CHICAGO (AP) - Roger Ebert, the nation's best-known
film reviewer who with fellow critic Gene Siskel created the template
for succinct thumbs-up or thumbs-down movie reviews, died Thursday. He
Ebert, a film critic for the Chicago Sun-Times
since 1967, was also the first journalist to win a Pulitzer Prize for
movie criticism. He died Thursday at the Rehabilitation Institute of
Chicago, his office said.
Only a day earlier, Ebert announced that he was undergoing radiation treatment after a recurrence of cancer.
"So on this day of reflection I say again, thank
you for going on this journey with me. I'll see you at the movies."
Ebert wrote on his blog.
He had no grand theories or special agendas, but
millions recognized the chatty, heavy-set man with wavy hair and
horn-rimmed glasses. Above all, they followed his thumb - pointing up or
down. It was the main logo of the televised shows Ebert co-hosted,
first with Siskel of the rival Chicago Tribune and - after Siskel's
death in 1999 - with his Sun-Times colleague Richard Roeper.
Although criticized as gimmicky and simplistic, a
"two thumbs-up" accolade was sure to find its way into the advertising
for the movie in question.
On the air, Ebert and Siskel bickered like an old
married couple and openly needled each other. To viewers who had trouble
telling them apart, Ebert was known as the fat one with glasses, Siskel
as the thin, bald one.
Despite his power with the movie-going public, Ebert considered himself "beneath everything else a fan."
"I have seen untold numbers of movies and forgotten
most of them, I hope, but I remember those worth remembering, and they
are all on the same shelf in my mind," Ebert wrote in his 2011 memoir,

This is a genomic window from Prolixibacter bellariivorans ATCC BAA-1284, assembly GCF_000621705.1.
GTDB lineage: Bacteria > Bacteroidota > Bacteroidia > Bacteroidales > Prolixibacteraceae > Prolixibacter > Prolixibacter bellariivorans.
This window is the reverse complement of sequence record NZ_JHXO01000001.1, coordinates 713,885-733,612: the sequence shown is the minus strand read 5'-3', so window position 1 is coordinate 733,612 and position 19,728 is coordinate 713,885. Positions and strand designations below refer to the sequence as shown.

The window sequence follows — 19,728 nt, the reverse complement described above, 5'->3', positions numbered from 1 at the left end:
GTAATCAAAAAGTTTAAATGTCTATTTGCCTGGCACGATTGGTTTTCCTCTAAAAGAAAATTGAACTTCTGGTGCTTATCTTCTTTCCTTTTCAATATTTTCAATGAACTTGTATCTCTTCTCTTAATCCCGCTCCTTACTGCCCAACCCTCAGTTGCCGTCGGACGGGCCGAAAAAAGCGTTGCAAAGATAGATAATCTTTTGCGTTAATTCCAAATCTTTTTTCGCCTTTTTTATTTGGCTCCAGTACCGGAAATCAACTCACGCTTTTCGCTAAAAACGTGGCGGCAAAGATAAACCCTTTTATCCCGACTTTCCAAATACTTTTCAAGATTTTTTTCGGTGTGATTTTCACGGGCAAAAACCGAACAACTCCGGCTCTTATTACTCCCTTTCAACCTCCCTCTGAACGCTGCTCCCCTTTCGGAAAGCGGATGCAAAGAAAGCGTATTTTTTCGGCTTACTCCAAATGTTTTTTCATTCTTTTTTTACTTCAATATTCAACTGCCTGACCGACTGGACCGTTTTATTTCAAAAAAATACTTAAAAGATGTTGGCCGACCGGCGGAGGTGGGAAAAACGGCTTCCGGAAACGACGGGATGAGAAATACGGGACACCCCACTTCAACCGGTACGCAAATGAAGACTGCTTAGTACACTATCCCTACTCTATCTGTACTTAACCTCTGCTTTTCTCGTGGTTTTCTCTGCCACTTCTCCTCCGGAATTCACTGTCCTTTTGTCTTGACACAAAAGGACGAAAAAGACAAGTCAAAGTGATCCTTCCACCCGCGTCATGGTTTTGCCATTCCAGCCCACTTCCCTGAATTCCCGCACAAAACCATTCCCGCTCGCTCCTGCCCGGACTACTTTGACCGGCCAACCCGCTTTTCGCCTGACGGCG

He was teased for years about his weight, but the
jokes stopped abruptly when Ebert lost portions of his jaw and the
ability to speak, eat and drink after cancer surgeries in 2006. He
overcame his health problems to resume writing full-time and eventually
even returned to television. In addition to his work for the Sun-Times,
Ebert became a prolific user of social media, connecting with fans on
Facebook and Twitter.
In early 2011, Ebert launched a new show, "Ebert
Presents At the Movies." It had new hosts, but featured Ebert in his own
segment, "Roger's Office." He used a chin prosthesis and enlisted
voice-over guests to read his reviews.
While some called Ebert a brave inspiration, he
told The Associated Press in an email in January 2011 that bravery and
courage "have little to do with it."
"You play the cards you're dealt," Ebert wrote. "What's your choice? I have no pain. I enjoy life, and why should I complain?"
Ebert joined the Sun-Times part-time in 1966 while
pursuing graduate study at the University of Chicago and got the
reviewing job the following year. His reviews were eventually syndicated
to several hundred other newspapers, collected in books and repeated on
innumerable websites, which would have made him one of the most
influential film critics in the nation even without his television fame.
His 1975 Pulitzer for distinguished criticism was
the first, and one of only three, given to a film reviewer since the